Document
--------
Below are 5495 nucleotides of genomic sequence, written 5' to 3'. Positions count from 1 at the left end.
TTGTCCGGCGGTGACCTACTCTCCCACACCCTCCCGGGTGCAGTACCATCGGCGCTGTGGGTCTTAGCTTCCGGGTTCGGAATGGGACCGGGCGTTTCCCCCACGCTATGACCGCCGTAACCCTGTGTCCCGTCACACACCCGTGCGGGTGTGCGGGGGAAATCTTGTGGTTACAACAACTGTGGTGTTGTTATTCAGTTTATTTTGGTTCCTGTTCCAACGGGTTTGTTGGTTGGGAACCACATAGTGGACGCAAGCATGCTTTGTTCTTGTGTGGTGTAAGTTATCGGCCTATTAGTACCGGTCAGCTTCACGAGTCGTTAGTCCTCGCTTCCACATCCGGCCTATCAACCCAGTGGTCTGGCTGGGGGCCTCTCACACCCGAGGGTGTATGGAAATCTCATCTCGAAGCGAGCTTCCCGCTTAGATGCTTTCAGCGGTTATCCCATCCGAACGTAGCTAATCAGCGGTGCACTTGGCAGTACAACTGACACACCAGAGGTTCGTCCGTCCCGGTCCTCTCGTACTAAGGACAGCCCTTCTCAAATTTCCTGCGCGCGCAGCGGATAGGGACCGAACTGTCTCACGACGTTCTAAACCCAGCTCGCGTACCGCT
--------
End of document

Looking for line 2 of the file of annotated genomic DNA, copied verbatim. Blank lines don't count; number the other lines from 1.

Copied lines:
TTGTCCGGCGGTGACCTACTCTCCCACACCCTCCCGGGTGCAGTACCATCGGCGCTGTGGGTCTTAGCTTCCGGGTTCGGAATGGGACCGGGCGTTTCCCCCACGCTATGACCGCCGTAACCCTGTGTCCCGTCACACACCCGTGCGGGTGTGCGGGGGAAATCTTGTGGTTACAACAACTGTGGTGTTGTTATTCAGTTTATTTTGGTTCCTGTTCCAACGGGTTTGTTGGTTGGGAACCACATAGTGGACGCAAGCATGCTTTGTTCTTGTGTGGTGTAAGTTATCGGCCTATTAGTACCGGTCAGCTTCACGAGTCGTTAGTCCTCGCTTCCACATCCGGCCTATCAACCCAGTGGTCTGGCTGGGGGCCTCTCACACCCGAGGGTGTATGGAAATCTCATCTCGAAGCGAGCTTCCCGCTTAGATGCTTTCAGCGGTTATCCCATCCGAACGTAGCTAATCAGCGGTGCACTTGGCAGTACAACTGACACACCAGAGGTTCGTCCGTCCCGGTCCTCTCGTACTAAGGACAGCCCTTCTCAAATTTCCTGCGCGCGCAGCGGATAGGGACCGAACTGTCTCACGACGTTCTAAACCCAGCTCGCGTACCGCT